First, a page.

Blog

Finding Executec Suites – Chapter 17 from Addicted to Real Estate by Phil Falcone

Posted by:

Chapter 17 Finding Executec Suites

In the summer of 2006 during my so-called dark patch, I found the commercial deal I’d been looking for. The building and business is called Executec Suites with forty-seven offices located in Huntington Valley, Pennsylvania. One of the ways to value a piece of real estate is what we call a cap rate. Basically speaking, a cap rate is figured on the net operating income divided by the sales price equals the cap rate. The higher the cap rate is the better the deal or the better the rate of return on the deal. In 2006 when looking at cap rates of commercial real estate, most were somewhere from 5 to 8. The deal for Executec Suites was a 12.5 cap, an astronomically high number for a piece of real estate at this time. I almost jumped out of my seat when I saw it on a commercial real estate Web site.

When I first saw the building come up for sale, I recognized it immediately because it was the same building I took my real estate license in at the American Real Estate Institute a year before. Working with a commercial real estate broker from the largest firm in Philadelphia called Marcus and Millichap, I received a tour and immediately bid on the building. The asking price was 2.3 million, but through negotiation I was able to get that number down to $2,150,000. Figuring out the value of a building like this wasn’t so easy to do. I was buying a lot more than just a building. As in any other piece of real estate, I was buying the leases along with a lot of things that I wouldn’t normally buy in a piece of real estate, such as the furniture, the artwork, the copier printer scanner, the mail stamping equipment, the telephones and telephone system, 250 telephone and fax numbers, vending machines, coffee makers, and dozens of fake plants and flowers.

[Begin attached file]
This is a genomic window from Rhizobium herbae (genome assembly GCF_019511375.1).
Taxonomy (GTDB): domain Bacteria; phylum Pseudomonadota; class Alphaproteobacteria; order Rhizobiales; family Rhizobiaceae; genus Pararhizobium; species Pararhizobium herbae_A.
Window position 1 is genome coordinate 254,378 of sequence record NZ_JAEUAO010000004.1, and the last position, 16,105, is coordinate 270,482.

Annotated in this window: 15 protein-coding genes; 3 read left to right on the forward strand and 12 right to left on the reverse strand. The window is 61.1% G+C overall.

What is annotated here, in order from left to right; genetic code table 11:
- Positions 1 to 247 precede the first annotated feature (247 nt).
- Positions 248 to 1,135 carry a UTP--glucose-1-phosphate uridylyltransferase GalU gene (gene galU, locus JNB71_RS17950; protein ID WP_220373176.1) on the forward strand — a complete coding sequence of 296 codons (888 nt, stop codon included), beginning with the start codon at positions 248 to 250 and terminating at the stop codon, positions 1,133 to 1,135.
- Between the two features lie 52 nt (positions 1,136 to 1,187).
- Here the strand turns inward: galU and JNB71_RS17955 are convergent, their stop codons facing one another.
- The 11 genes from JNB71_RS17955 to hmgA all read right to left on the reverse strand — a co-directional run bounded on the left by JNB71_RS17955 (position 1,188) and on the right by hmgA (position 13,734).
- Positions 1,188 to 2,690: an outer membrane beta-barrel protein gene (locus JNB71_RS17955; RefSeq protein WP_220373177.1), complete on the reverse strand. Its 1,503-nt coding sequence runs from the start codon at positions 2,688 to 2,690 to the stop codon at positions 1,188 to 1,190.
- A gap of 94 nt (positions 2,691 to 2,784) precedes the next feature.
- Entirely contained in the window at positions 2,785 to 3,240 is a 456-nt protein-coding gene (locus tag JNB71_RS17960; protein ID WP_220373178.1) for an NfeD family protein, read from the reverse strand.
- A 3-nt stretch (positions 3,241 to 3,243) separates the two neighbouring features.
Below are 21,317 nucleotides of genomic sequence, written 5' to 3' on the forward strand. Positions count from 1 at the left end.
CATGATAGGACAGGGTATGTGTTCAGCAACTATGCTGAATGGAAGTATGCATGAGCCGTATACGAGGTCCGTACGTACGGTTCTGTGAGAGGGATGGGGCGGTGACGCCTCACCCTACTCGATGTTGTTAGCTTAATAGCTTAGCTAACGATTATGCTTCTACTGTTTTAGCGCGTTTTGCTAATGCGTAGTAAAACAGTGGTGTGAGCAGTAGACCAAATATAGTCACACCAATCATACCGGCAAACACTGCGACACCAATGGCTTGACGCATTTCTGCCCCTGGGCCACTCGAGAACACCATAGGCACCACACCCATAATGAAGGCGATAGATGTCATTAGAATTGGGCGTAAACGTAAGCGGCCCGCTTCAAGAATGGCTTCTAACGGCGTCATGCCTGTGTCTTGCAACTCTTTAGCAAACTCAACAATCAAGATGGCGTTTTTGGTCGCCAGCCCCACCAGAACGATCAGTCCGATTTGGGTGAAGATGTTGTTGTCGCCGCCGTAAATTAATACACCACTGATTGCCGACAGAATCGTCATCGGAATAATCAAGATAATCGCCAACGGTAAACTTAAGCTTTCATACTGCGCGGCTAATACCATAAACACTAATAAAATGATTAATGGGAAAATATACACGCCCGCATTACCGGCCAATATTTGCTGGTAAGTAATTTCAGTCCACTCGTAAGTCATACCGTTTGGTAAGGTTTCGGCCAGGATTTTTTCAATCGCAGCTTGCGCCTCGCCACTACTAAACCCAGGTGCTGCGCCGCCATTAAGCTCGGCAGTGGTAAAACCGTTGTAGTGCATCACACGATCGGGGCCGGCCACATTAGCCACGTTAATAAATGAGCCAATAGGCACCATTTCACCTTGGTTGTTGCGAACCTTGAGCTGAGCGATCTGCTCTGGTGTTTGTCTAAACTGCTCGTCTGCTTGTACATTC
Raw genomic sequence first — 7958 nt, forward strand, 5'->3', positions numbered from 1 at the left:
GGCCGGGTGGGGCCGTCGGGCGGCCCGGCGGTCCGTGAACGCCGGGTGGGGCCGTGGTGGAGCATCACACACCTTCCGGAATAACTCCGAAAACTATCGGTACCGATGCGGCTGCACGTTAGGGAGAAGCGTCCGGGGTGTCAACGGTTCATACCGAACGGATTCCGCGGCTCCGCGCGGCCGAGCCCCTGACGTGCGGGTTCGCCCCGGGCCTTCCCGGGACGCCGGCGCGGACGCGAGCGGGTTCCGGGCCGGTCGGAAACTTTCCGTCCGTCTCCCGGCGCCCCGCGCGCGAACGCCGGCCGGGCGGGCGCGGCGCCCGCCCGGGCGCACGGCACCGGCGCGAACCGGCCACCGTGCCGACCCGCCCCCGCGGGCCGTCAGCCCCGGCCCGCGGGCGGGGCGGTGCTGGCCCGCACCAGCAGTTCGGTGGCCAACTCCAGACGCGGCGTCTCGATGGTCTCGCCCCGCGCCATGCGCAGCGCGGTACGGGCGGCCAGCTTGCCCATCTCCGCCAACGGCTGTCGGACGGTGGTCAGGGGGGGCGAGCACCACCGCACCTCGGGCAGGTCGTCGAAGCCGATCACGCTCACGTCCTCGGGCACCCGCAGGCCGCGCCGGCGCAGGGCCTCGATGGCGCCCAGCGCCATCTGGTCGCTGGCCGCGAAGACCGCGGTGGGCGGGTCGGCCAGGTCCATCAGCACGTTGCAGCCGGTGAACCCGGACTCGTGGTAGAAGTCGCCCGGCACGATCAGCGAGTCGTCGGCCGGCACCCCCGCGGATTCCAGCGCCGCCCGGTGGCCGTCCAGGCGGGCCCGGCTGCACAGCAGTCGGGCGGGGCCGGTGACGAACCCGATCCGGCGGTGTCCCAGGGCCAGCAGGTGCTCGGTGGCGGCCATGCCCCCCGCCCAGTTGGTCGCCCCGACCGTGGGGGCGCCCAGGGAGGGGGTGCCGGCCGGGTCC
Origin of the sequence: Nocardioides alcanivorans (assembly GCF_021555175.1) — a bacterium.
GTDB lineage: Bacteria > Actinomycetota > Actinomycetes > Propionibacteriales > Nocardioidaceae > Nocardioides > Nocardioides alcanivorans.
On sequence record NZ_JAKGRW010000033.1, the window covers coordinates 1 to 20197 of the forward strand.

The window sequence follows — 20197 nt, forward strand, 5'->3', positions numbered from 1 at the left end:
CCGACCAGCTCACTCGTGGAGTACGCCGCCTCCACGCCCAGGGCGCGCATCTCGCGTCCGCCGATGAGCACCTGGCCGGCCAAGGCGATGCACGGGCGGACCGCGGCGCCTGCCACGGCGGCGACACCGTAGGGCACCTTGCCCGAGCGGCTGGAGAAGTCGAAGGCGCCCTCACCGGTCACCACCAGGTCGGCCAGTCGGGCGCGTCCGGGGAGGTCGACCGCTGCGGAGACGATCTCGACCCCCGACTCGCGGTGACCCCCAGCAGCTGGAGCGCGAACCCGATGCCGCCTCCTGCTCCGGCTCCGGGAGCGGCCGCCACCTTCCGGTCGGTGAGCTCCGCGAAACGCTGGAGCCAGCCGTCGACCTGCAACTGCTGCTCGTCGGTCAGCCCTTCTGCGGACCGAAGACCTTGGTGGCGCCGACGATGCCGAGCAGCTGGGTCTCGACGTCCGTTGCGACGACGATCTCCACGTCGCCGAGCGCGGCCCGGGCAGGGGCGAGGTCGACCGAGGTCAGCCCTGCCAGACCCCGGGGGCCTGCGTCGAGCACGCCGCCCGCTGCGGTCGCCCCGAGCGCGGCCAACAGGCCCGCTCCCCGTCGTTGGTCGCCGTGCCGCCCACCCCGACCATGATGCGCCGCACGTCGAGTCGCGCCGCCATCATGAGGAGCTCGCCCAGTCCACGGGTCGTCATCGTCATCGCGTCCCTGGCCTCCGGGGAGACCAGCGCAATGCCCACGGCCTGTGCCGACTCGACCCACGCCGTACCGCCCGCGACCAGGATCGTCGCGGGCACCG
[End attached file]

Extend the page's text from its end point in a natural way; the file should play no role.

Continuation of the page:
The phone and Internet system was a major concern. I had become, by this time, a real estate expert, but one look in the phone could give someone nightmares as it was more equipment and wires that I’ve ever seen jammed in one room before.

You’re providing for these companies everything that they need from the furniture to the Internet to the telephones to the air-conditioning in the office to the cleaning service to the receptionist and the list goes on and on. That means that everything that could possibly go wrong in their office is something they’re going to come to talk to you about. As a landlord, I’ve been used to leaks in the roof as an issue to call the landlord about, but in an executive suite center everything that could possibly go wrong was my problem with plenty of things that could become serious.